Openness to experience: (inventive/curious vs. consistent/cautious). Appreciation for art, emotion, adventure, unusual ideas, curiosity, and variety of experience. Openness reflects the degree of intellectual curiosity, creativity and a preference for novelty and variety a person has. It is also described as the extent to which a person is imaginative or independent, and depicts a personal preference for a variety of activities over a strict routine.

Conscientiousness: (efficient/organized vs. easy-going/careless). A tendency to be organized and dependable, show self-discipline, act dutifully, aim for achievement, and prefer planned rather than spontaneous behavior.

Extraversion: (outgoing/energetic vs. solitary/reserved). Energy, positive emotions, assertiveness, sociability and the tendency to seek stimulation in the company of others, and talkativeness.

Agreeableness: (friendly/compassionate vs. analytical/detached). A tendency to be compassionate and cooperative rather than suspicious and antagonistic towards others. It is also a measure of one’s trusting and helpful nature, and whether a person is generally well tempered or not.

Neuroticism: (sensitive/nervous vs. secure/confident). The tendency to experience unpleasant emotions easily, such as anger, anxiety, depression, and vulnerability. Neuroticism also refers to the degree of emotional stability and impulse control and is sometimes referred to by its low pole, “emotional stability”.

Using myself again as the guinea pig, I would rate myself high on openness to experience and conscienctiousness, low on extraversion and agreeableness, and I am a moderate score on neuroticism.

Applying this trait to real life: does my being an introvert justify my natural inclination to be anti-social? I would say no. It justifies my marrying an extrovert. Well that’s not the only reason, of course. It does explain why I crave quite solitude after busy weekends filled with social interactions. But it doesn’t justify my turning down an opportunity to invest in my friendships just because I’d rather be at home alone. Yet as much as I would like to say these traits are in my hard-wired nature, I have experienced enough of life’s changing tides to know that my environment, occupation, and other external matters affect these traits tremendously.

For example, when I am in third-world countries doing mission work, much of my own personality type and traits go out the window. My survival instinct kicks in and all of the sudden I am some different person entirely. I am flexible, patient, outgoing, helpful, and unfailingly positive. In these instances I can literally see myself doing what it must to best accomplish the task at hand. In these rare moments I am adaptable.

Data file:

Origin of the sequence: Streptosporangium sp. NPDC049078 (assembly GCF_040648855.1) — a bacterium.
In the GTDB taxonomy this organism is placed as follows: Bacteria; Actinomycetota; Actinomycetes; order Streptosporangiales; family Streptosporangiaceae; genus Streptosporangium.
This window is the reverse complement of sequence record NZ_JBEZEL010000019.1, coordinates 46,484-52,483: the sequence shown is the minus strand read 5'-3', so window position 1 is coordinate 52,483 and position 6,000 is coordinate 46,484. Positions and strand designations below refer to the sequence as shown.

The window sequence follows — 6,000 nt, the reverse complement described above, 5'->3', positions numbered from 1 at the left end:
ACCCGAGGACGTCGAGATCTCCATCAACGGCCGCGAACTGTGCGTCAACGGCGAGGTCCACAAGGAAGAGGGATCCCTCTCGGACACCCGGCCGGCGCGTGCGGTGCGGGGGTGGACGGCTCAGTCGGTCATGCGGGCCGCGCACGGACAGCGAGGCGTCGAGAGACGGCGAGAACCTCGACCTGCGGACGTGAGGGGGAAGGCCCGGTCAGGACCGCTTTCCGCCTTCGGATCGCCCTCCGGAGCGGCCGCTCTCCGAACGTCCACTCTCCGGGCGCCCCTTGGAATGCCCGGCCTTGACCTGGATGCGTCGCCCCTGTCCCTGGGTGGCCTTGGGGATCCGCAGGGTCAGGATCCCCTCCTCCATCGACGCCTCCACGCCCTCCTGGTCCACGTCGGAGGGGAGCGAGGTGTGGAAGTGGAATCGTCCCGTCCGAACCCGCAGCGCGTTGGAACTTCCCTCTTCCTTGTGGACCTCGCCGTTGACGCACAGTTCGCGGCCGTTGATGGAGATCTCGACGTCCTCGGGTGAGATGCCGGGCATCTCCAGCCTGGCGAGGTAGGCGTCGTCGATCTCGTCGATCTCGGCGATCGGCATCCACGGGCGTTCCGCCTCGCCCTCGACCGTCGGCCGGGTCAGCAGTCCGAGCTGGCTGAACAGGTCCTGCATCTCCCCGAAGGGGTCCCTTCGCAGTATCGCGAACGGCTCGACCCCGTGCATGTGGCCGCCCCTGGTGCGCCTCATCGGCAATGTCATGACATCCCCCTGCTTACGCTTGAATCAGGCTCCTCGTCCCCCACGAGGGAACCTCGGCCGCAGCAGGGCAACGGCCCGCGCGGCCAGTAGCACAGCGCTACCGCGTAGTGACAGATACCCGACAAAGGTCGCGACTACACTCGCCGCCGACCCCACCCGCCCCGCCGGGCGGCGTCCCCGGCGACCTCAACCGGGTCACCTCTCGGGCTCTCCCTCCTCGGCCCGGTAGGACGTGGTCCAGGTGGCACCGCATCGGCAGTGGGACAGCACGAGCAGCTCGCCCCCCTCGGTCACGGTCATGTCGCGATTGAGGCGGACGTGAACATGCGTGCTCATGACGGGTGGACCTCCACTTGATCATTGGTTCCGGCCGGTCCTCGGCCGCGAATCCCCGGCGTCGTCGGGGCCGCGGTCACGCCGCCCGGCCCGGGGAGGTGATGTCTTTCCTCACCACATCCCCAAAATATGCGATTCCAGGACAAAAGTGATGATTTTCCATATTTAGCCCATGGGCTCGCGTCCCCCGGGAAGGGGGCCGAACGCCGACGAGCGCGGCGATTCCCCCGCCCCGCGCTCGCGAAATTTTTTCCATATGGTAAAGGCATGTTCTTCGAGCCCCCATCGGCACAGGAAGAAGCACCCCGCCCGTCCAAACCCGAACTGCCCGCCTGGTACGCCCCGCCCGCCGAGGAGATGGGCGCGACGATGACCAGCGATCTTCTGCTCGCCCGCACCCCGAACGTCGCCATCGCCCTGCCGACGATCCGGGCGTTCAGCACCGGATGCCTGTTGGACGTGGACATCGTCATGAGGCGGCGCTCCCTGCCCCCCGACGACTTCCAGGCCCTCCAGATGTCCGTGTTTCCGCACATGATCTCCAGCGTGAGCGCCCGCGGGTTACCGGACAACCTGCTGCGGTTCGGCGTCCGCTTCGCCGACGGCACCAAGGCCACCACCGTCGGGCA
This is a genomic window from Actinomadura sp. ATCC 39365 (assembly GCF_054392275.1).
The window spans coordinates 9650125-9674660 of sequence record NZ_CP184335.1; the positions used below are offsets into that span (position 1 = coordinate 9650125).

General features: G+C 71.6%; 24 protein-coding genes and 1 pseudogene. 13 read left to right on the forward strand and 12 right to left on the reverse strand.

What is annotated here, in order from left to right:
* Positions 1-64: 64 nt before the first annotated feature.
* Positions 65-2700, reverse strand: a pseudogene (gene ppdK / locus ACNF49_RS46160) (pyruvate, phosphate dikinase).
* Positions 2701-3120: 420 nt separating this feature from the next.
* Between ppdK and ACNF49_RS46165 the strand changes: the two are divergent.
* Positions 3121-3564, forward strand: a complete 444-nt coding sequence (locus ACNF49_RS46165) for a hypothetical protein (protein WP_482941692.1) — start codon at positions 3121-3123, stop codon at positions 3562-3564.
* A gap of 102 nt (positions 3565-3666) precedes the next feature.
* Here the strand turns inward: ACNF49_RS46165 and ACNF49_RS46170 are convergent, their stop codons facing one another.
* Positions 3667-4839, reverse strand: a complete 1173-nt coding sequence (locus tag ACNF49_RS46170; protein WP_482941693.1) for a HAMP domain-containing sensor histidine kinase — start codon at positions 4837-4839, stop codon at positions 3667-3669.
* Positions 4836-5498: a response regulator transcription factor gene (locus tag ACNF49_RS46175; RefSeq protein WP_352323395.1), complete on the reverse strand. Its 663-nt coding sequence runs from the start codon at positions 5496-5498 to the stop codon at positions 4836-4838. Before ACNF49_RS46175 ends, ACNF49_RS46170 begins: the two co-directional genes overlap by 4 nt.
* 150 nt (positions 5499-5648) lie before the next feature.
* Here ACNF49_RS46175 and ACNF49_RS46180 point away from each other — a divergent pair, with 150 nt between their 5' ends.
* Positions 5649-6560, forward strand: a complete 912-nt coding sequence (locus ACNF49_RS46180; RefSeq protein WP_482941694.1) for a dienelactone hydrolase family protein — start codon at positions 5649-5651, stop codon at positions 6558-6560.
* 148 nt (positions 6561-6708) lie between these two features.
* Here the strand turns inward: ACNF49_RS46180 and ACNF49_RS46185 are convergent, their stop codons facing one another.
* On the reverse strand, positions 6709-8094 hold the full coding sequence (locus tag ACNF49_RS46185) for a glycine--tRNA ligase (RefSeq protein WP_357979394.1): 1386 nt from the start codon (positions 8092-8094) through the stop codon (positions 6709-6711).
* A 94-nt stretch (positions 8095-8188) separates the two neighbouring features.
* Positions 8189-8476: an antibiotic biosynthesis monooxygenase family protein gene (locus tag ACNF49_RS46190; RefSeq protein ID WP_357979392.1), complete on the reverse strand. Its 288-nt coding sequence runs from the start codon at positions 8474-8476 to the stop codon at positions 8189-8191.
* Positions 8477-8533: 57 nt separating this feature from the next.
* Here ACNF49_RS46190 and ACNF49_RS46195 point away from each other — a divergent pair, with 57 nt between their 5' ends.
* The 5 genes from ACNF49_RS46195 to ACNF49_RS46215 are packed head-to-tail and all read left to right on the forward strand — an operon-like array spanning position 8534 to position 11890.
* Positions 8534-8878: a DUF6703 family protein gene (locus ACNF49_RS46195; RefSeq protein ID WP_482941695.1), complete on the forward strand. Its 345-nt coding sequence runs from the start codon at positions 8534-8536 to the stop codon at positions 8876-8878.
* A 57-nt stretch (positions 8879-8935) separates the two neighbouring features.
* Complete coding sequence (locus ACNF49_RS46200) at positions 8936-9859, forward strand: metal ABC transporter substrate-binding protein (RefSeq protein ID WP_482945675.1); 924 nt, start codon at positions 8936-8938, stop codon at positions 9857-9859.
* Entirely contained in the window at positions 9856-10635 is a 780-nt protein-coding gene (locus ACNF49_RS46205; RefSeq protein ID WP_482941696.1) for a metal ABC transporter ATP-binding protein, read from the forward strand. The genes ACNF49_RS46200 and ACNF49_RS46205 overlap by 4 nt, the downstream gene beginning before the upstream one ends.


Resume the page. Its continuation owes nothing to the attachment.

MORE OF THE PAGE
But how much does all of this matter? So what if we are all different? We all have to learn life’s unyielding lessons just the same. True, we all have different experiences that helped cultivate us into the adults we are today. And true, I think diversity is one of the most beautiful attributes of the human race. But every person, and personality, has its flaws. We all have weaknesses. Merely being aware of what our weaknesses are and being mindful of their existence is a healthy thing. But what is knowledge without action? The difference between knowledge and action is understanding. If we are not proactive with getting stronger where we are weak, then we are just accepting defeat in some way or the other.

Wait, didn’t I claim that I was not competitive? Well I suppose that was only partially true. I am competitive against my former self. I suppose the real purpose of this post is to challenge you to look at the things that make you, you. Be aware of your strengths and weaknesses, but remember that your character is what defines you. Let us make sure the definitions we give ourselves are ones we are proud of.

“There is nothing noble in being superior to your fellow man; true nobility is being superior to your former self.” (Ernest Hemingway)


bottom of page